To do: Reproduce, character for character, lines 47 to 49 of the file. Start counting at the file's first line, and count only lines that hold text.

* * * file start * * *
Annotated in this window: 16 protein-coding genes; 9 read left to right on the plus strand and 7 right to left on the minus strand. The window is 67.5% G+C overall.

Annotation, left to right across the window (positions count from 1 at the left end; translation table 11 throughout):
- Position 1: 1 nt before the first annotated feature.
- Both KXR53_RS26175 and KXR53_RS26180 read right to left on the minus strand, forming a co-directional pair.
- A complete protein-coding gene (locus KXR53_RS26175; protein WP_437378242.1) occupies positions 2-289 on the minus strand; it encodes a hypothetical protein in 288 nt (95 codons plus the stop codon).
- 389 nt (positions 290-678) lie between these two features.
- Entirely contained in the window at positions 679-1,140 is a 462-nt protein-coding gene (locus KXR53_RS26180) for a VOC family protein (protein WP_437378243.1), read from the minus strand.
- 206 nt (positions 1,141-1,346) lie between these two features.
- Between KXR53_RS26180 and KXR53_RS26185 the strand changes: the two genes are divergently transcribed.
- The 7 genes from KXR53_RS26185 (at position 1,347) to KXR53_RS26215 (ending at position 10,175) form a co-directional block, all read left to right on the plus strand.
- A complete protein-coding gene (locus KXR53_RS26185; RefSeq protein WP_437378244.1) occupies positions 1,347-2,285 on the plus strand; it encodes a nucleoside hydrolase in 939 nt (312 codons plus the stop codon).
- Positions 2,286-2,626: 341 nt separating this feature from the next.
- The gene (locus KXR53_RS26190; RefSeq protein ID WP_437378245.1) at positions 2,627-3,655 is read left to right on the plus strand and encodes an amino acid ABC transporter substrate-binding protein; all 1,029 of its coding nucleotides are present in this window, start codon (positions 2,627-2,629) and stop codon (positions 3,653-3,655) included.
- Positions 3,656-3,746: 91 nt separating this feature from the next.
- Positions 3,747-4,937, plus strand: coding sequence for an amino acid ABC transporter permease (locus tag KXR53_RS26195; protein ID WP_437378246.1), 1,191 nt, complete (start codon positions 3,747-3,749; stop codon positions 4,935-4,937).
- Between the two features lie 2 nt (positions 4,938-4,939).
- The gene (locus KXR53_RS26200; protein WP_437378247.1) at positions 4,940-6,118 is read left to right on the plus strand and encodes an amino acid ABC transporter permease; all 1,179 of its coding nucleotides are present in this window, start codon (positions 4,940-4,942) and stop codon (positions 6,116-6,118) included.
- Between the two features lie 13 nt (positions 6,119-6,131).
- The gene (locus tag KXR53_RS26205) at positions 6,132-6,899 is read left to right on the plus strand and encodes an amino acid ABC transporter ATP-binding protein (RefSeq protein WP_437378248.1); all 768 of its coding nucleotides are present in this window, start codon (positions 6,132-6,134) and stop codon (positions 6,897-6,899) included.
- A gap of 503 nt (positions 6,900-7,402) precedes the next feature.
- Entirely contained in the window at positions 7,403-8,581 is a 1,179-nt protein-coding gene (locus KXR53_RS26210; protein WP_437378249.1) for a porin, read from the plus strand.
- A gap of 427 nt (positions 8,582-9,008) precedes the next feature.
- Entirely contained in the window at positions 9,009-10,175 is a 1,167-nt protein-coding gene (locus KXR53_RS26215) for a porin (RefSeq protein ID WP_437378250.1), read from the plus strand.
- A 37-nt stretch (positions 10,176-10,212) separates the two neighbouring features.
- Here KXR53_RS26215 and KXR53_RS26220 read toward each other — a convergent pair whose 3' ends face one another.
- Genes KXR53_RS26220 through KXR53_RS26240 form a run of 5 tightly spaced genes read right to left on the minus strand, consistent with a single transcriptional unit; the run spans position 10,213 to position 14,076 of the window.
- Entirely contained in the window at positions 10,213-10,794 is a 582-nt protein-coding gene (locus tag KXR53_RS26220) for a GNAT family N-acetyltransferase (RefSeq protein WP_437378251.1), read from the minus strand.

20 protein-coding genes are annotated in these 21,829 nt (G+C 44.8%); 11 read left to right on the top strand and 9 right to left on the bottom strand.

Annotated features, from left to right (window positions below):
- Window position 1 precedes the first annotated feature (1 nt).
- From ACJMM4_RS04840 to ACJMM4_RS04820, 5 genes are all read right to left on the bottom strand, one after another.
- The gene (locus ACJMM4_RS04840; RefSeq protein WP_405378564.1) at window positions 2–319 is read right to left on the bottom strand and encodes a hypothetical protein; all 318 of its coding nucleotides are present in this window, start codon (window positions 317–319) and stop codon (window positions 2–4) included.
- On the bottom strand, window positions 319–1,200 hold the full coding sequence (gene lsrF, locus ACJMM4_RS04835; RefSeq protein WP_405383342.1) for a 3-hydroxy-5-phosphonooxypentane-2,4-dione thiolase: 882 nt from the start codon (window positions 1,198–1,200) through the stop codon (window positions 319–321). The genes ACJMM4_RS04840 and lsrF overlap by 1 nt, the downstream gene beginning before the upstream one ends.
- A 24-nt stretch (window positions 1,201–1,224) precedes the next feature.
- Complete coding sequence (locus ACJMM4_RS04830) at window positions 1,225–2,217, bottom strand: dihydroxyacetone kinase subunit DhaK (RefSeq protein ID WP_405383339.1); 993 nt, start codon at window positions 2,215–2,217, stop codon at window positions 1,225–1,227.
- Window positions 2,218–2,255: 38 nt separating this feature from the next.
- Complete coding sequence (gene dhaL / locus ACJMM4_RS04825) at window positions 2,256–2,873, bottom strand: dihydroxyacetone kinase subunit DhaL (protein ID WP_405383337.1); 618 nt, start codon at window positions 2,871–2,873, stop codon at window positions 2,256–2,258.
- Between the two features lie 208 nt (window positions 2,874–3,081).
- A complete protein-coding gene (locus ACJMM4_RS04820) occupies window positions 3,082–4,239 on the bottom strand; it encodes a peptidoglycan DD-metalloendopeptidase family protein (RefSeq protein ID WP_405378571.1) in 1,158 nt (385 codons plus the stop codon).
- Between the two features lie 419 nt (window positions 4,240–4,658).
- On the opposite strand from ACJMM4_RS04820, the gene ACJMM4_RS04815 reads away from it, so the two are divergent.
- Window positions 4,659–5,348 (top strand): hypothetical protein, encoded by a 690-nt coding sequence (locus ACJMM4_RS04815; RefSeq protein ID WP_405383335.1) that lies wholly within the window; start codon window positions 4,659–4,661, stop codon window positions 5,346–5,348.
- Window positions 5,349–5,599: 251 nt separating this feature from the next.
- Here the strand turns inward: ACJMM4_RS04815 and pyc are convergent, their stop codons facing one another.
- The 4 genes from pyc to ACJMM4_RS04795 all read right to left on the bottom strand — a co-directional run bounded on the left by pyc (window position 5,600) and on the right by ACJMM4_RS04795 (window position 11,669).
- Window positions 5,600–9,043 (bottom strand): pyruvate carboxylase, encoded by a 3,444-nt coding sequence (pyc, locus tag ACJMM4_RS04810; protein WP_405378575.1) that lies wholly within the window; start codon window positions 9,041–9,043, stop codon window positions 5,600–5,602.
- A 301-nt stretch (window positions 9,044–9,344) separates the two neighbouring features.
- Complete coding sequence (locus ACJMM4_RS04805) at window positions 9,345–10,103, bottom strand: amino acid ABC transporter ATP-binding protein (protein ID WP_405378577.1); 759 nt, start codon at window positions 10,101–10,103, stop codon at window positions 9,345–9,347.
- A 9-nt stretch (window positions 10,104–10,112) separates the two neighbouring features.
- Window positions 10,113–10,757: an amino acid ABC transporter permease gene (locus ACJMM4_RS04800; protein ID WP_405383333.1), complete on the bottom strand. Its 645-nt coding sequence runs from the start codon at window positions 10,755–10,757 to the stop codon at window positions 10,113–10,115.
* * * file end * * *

- A 301-nt stretch (window positions 9,044–9,344) separates the two neighbouring features.
- Complete coding sequence (locus ACJMM4_RS04805) at window positions 9,345–10,103, bottom strand: amino acid ABC transporter ATP-binding protein (protein ID WP_405378577.1); 759 nt, start codon at window positions 10,101–10,103, stop codon at window positions 9,345–9,347.
- A 9-nt stretch (window positions 10,104–10,112) separates the two neighbouring features.